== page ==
Synopsis: Every first and third Wednesday of the month, The Straits Times helps you make sense of health matters that affect you.
Organ donation usually takes place after brain death, which is when there is total and irreversible loss of brain function. A patient with brain death cannot breathe on his own, and cannot recover, but his organs may still function for some time as he is supported on a ventilator. This is when conversations on organ donations typically take place.
In this episode, ST senior health correspondent Joyce Teo speaks with Associate Professor Tan Hui Ling, the Assistant Chairman of the Medical Board, Clinical Quality and Audit, and a senior consultant at the Anaesthesiology, Intensive Care and Pain Medicine department at Tan Tock Seng Hospital (TTSH) to find out more about the organ donation process and address some of the concerns that people may have about it.
At TTSH, Prof Tan spearheaded a programme to train the multi-disciplinary ICU teams (doctors, nurses, medical social workers) on the management of brain death and organ donation.
She was the director of TTSH’s neurological Intensive Care Unit and chair of the hospital’s Brain Death and Organ Donation Taskforce from 2010 to 2018. Prof Tan was awarded the National Healthcare Group’s Distinguished Achievement Award this year for her various contributions.
In Singapore, under the Human Organ Transplant Act, all citizens and permanent residents will be considered as organ donors, unless they opt out of it. The act allows for the kidneys, heart, liver and corneas to be donated for transplantation in the event of death.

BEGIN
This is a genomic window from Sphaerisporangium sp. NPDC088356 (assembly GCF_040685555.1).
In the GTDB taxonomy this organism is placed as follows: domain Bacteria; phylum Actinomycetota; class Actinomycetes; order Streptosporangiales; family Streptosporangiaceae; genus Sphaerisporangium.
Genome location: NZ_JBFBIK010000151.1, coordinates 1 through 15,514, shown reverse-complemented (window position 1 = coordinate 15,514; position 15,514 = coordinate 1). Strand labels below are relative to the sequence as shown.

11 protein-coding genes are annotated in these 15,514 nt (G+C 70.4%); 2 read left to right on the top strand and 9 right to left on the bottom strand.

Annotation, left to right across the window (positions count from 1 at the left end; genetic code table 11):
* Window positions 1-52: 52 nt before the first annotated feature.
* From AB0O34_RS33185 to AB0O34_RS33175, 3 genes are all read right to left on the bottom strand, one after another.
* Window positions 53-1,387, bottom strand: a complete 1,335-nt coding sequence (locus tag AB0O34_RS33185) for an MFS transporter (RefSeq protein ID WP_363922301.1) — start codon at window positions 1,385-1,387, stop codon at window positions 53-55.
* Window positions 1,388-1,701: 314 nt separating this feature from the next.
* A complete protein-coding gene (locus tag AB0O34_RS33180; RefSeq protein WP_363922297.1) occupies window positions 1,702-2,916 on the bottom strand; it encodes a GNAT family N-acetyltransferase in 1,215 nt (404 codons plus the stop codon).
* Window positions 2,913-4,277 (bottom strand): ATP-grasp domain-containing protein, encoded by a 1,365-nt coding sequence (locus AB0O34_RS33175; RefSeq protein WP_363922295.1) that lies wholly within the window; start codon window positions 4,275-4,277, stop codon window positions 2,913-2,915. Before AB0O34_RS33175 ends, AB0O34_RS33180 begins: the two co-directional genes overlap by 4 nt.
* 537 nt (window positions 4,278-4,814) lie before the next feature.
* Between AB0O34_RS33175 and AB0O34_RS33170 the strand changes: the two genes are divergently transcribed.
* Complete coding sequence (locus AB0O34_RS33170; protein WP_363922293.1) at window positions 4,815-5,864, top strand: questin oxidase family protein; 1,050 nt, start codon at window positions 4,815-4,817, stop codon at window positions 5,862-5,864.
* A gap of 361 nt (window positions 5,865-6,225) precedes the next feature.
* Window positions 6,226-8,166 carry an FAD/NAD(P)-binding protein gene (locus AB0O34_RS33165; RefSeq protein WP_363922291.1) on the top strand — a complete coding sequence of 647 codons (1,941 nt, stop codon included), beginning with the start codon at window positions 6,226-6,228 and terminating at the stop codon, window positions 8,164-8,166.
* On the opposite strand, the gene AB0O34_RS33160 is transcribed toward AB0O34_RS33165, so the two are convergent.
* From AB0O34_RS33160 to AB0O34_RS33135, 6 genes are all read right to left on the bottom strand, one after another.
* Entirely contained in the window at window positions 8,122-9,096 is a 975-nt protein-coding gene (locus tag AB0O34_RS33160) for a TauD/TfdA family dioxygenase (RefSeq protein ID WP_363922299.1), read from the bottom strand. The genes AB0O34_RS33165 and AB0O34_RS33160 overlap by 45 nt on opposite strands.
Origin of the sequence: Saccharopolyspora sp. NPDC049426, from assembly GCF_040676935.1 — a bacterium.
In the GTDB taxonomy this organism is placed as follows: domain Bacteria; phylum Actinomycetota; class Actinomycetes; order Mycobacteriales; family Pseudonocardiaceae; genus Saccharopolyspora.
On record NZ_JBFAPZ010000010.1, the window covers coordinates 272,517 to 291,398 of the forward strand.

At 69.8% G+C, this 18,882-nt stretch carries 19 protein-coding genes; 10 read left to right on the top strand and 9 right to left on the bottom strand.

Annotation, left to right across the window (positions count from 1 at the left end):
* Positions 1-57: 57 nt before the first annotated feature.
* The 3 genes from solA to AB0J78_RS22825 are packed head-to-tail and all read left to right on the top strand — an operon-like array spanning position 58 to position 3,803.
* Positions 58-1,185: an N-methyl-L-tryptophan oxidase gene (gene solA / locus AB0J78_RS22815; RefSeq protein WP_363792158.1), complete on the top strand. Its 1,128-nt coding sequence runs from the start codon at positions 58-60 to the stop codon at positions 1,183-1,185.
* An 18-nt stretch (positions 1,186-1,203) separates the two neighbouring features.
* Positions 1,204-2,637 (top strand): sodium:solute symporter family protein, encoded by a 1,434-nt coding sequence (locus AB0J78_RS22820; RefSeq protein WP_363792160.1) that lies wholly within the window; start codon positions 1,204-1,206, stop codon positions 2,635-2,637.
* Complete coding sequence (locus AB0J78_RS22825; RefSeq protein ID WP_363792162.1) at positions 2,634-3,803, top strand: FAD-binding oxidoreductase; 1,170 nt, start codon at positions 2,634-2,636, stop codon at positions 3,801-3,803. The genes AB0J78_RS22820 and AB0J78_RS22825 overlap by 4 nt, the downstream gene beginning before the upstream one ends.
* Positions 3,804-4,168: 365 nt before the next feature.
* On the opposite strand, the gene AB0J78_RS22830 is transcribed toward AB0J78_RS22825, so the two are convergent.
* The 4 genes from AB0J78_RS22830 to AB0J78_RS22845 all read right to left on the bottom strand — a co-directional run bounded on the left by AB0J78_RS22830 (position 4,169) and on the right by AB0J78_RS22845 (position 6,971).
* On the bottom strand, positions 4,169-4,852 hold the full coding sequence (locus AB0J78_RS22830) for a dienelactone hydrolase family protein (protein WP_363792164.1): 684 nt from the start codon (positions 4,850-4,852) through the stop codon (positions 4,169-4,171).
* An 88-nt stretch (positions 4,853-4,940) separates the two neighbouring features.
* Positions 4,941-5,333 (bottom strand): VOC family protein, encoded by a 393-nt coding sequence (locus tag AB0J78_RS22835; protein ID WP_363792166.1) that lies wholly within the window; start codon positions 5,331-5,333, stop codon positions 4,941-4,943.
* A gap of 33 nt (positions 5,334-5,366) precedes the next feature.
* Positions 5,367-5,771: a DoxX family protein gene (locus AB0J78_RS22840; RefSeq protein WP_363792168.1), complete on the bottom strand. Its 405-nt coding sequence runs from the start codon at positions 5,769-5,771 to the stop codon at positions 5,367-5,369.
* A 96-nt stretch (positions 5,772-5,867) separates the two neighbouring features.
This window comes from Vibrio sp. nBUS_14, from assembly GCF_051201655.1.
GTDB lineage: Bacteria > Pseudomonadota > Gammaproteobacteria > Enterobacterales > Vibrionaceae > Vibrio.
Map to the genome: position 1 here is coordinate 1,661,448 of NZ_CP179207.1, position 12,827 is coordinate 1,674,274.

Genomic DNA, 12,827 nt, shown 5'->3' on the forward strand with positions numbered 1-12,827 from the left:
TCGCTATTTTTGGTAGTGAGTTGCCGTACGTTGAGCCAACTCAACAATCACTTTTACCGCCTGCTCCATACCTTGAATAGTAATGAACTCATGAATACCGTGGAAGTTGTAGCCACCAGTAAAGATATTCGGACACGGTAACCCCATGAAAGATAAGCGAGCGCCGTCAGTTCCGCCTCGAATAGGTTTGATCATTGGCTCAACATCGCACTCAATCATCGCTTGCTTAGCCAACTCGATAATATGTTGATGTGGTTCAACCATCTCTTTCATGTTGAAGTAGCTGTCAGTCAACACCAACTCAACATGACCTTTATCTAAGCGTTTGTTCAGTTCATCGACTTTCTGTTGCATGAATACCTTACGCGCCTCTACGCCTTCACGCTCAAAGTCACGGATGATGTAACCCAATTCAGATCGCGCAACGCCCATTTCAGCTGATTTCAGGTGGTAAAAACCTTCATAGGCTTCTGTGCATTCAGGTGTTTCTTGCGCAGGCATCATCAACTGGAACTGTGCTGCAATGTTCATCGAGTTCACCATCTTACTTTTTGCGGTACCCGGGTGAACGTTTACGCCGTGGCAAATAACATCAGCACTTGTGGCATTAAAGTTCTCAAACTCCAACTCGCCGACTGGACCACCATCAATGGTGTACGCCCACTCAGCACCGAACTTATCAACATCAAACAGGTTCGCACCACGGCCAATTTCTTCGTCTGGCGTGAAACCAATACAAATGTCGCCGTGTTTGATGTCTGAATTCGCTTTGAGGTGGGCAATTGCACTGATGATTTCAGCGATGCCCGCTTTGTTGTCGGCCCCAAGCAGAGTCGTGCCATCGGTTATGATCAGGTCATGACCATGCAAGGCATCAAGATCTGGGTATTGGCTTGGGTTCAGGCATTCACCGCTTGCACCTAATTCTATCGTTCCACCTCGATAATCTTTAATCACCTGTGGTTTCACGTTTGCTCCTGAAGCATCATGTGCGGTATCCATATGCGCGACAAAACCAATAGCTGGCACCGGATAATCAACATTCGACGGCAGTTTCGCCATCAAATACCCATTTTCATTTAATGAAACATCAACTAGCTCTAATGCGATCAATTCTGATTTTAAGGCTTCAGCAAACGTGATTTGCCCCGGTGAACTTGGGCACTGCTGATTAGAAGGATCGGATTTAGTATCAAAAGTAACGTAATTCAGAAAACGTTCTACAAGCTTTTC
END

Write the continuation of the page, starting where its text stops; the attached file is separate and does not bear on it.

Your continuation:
There is also the Medical Therapy, Education and Research Act, which is a voluntary opt-in scheme that allows any individual aged 18 and above to donate his or her organs, tissues or even the whole body upon death, for transplantation, education and research.
In 2017, the National Organ Transplant Unit introduced the donor coordinator role to better support potential brain-dead donor families. This donation specialist will support the donor family and address their queries or concerns on the donation process. When the donor assessment starts, the transplant coordinator takes over.
Highlights (click/tap above):
1:26 Organ donation rates in Singapore
3:41 Process of organ donations
7:04 Story about an organ donor
17:16 What can be done to speed up organ waiting time?
Produced by: Joyce Teo (firstname.lastname@example.org), Ernest Luis and Eden Soh
Edited by: Eden Soh
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